Before that scares the hell out of anyone using Solr, the Solr bundle I am talking about is a small shim OSGi bundle that takes content from a Social Content Repository system called Sparse Map and indexes the content using Solr, either embedded or as a remote Solr cluster. The Solr used is a snapshot from the current 4.0 development branch of Solr. Right, now thats cleared up I suspect 90% of the readers will leave the page to go and read something else ?

So Solr 4 works just great. The applications using Sparse Map, like Sakai OAE , have a high update rate and are adding to the index continuously. The bundle queues updates and processes them via a single threaded queue reader into the index which is configured to accept soft commits and perform periodic flushes to disk. The Solr instance is unmodified from the standard Solr 4 snapshot and we have had no problems with it. Provided the cadinality of the fields that the application indexes are not insane, and the queries are also achievable there are no performance issues with queries being the sub 10ms that we have all become accustomed to from Solr. Obviously if you do stupid things you can make a query in Solr take seconds.

There are however some issues with the way the bundle works and certainly when deployed into production into a real cluster there are issues. No one would seriously run the Sparse Map with this Solr bundle on a single app server node for anything other than development or testing, so the default Embedded Solr configuration is a distraction. If your not writing code with the intention of deploying into production, then why write the code? Life is to short, unless your an academic on track to a Nobel prize. When deployed, the bundle connects to a remote Solr master for indexing with one or more Solr slaves hanging off the master (polling not being pushed to). There are several problems with this configuration. If the master goes down, no index updates can happen. This doesn’t break the Solr bundle since it queues and recovers from master failure with a local write ahead transaction log or queue. It does break the indexed data on the master since anything in memory on the master will be lost, and only those segments on disk will get propagated to the Solr slaves when the master recovers. This is a rock and a hard place. 1s commits with propagation cause unsustainable segment traffic with high segment merge activity. Infrequent commits will just loose data and destroy data propagation rates. The slaves, being read only are expendable provided there are always enough to service the load. Thats sounds like the definition of a slave, I would not like to be one, but then I wouldn’t know if I was.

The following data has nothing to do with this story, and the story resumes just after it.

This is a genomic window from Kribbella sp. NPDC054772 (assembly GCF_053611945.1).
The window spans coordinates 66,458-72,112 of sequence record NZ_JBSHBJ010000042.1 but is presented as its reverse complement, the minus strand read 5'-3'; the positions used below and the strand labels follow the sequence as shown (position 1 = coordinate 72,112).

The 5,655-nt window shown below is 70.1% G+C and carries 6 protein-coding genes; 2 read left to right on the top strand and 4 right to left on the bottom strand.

Solr, in this configuration, wasn’t really designed for this type of load. If we indexing new documents at the rate of 1 batch an hour then Solr in this configuration would be prefect. However the updates can come through at thousands per second. So although it works, its fine, but when it breaks it will break and leave the index in some unknown state. The problem is rooted in how the indexing is done and where the write ahead log or queue is stored. Its fine for a single instance since the write ahead log is local to the embeded Solr instance but no good for a cluster.